Although this is the same rating I gave to the original, Season Two does show some improvement on several fronts.  For the record, this is a "high three," or at least, a higher three than Season One.

Recommendation:  Anyone who read the original and enjoyed it will probably also enjoy this continuation: it offers much of the same humor and stylings, does improve on the use of Blueblood significantly, and is all-around engaging and entertaining.  Readers put off by script format will obviously want to give this a pass, though, and anyone unimpressed by the mood swings of the original will find them repeated (albeit somewhat less dramatically) here.

Next time:  Heart of Gold, Feathers of Steel, by NickNack


  1. Replies
    1. I'm guessing it was so bad that Chris was rendered speechless.

  2. My God, i thought Chris was going to chip in with some decisive insght there, not leave it with half a blank page!


    1. Maybe it's another one of his Harrison-esque tricks. What he doesn't say is just as important as what he does. So profound

      I still want a real review though, dammit!

    2. I for one agree with Chris. I thought the fic was very

    3. Finally, a review which matches my knowledge of the fic!

      For once, I can say you could have said it better, Chris.

  3. Well, I guess I'll post my thoughts as a bargin-basement replacement for the actual review until it shows up.

    I haven’t read the first season in over a year, so unfortunately, I suspect that I’ve forgotten a few specifics (such as details in terms of characterization), but I did read my thoughts and notes for it. So, I’m going by those for this when making comparisons.

    I still found “Medium Misplacement” to be a problem here at times. Not only are there are a number of parts that describe action that clearly would not make a sound (“Clearly Grinning” comes to mind at one point) or worse, add a description that I felt was either pointless or something that no real transcript (as opposed to script) would have (I have no issue with writing “Chuckles” or “Whispers” at times to describe how a character is talking, but something like “Sincere” or “Sarcastic” is not something that should be included, even more so when we should be to tell the character was being so from what they say). These bits make me think this would work better as an actual radio show as opposed to the written format.

    Still, I found the first chapter to be highly enjoyable. I don’t think I’ve laughed as hard at a pony fanfict when Vinyl and Octavia constantly hang up the phone when Blueblood calls them since I last read something by Skywriter, and there are a other moments that provide laughter (although there are some misses, like with Berry). In short, it contains a lot of what I enjoyed about the first season. I’ll also admit that I’ve warmed up to the characters more. I still see them as your common jokester and straight man, but Vinyl and Octavia seemed to work better for me. Maybe it was because they’re clearly friends this time, or because Octavia was making more cracks herself. Or maybe it’s just an overall change in who I am as a person.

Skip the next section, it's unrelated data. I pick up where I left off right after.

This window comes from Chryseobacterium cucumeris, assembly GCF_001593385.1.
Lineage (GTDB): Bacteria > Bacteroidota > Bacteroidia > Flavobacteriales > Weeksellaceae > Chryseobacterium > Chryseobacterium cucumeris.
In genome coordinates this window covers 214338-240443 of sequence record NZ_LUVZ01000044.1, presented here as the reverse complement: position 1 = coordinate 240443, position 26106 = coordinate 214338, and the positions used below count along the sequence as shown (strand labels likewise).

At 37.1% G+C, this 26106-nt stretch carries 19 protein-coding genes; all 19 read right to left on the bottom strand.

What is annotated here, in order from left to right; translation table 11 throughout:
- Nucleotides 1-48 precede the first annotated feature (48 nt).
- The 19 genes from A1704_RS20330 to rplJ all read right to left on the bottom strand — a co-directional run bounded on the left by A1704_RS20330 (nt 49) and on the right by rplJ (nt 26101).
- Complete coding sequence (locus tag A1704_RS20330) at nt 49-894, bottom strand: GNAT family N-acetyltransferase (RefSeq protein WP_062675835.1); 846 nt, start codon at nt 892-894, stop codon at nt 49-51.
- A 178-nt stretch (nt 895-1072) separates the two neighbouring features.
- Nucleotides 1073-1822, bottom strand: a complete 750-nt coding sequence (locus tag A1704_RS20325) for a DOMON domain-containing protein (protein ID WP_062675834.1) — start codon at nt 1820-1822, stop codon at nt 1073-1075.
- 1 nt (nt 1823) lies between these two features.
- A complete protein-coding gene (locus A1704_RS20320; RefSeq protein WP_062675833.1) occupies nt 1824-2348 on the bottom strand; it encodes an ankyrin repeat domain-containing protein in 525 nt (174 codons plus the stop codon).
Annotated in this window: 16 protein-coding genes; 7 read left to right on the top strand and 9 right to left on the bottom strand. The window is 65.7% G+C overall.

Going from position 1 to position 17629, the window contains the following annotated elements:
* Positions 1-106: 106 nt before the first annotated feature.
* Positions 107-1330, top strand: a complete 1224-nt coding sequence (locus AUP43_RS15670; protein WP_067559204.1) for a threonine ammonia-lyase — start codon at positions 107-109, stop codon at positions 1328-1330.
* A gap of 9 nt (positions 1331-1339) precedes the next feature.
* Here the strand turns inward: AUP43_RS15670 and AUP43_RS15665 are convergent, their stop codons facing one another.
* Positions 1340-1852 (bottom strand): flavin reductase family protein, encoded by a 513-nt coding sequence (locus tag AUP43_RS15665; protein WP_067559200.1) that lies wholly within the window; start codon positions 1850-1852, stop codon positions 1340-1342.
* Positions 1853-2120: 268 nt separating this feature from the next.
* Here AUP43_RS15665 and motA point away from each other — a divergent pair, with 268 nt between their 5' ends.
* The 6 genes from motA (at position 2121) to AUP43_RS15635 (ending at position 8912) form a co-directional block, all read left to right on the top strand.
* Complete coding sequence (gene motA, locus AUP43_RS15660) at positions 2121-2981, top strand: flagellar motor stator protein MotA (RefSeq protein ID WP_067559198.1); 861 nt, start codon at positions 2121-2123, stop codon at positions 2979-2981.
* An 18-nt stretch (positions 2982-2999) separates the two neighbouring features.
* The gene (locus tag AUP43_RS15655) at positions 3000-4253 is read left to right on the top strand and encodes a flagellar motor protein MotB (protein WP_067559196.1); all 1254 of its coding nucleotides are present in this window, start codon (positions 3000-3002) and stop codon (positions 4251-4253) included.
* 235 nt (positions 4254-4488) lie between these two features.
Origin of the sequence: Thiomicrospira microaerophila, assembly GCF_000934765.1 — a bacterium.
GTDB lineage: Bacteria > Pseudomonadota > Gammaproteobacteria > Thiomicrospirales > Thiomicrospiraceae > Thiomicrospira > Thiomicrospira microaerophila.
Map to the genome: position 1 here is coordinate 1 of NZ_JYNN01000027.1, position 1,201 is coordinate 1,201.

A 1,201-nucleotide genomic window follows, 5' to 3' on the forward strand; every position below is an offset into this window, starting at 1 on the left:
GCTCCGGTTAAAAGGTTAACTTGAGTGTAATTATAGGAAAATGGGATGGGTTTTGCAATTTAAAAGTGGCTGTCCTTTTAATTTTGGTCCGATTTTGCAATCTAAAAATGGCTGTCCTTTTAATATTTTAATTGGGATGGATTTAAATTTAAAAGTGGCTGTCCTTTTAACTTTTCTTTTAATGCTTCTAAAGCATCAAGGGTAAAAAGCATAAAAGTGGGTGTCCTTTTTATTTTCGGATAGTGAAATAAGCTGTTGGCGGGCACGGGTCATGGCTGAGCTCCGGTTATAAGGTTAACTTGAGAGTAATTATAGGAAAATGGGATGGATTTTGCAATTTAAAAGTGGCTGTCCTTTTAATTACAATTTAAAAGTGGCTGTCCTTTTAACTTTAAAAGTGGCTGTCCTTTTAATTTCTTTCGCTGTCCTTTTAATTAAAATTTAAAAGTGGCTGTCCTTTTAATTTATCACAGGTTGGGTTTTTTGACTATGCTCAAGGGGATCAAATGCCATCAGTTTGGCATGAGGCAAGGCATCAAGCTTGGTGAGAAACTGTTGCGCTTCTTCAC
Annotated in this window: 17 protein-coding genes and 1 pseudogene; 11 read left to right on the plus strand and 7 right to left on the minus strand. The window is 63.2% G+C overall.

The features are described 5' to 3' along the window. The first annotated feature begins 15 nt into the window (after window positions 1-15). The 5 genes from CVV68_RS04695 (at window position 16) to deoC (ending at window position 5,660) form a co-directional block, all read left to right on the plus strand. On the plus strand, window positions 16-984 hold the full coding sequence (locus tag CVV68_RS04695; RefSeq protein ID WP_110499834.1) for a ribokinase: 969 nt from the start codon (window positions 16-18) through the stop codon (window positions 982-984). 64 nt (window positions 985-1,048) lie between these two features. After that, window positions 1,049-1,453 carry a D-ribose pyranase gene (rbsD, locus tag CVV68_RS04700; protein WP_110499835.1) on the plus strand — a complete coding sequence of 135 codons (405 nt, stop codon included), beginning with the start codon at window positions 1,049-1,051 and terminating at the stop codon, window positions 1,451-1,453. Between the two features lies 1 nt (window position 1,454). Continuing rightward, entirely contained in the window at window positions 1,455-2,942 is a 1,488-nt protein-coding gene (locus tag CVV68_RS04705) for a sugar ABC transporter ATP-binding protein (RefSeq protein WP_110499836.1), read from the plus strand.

Unfortunately, I found others parts to be less than enjoyable. The main arc of this story is that both Vinyl and Blueblood are supposed to mature from their actions and it doesn’t necessarily work for me entirely. More so from Blueblood because he is by far a more one-note character (he is less interesting than Vinyl or Octavia), and not too mention I kept getting mixed signals whether I supposed to laugh or feel sorry for the guy at parts, such as when he reads his “fan mail”. The reason for I found this growth to be an issue is a) the shift it caused on the serious-silliness scale (the earlier chapters were usually sillier), b) it got sappy at parts (such as when Vinyl gets really mopey, you’d swear she’d gone emo), and c) it was rushed (usually a character was changed in less than one chapter (each represents on day, and they come the day after the previous one) after a speech or two). It’s not terrible or even bad, you can still see some of Blueblood’s original personality peering through (such as his refusal to admit he’s warmed up to Vinyl), for example, but it could have been better.

    The other main character is harder for me to judge. I can’t really remember a time found myself enjoying Trixie (well besides when she hide in the trash or was insulted), I found her to be an obnoxious and annoying character that I wanted to leave as quickly as possible, tantamount to Antigonus (I suspect that her behavior was suppose to supply a great deal of the laughs for later on, something that I couldn’t go along with). However, that’s precisely how I react to the character on the show itself, so even if I didn’t like the fact she was here, I can’t really hold it against the story because she is in character, which is always more important. Everyone else is pretty much one-note as far as characters go. I didn’t care much to learn about the past of Octavia’s ensemble members (it’s not bad per say, so much as it moves away from what I liked the first season, the comedy, and into syrup country).

    I’ll be honest, I don’t enjoy this one as much as the first season, but to be honest, I still like this quite a bit. It’s still funny at times, and that’s what counts.

    1. "I have no issue with writing “Chuckles” or “Whispers” at times to describe how a character is talking, but something like “Sincere” or “Sarcastic” is not something that should be included, even more so when we should be to tell the character was being so from what they say."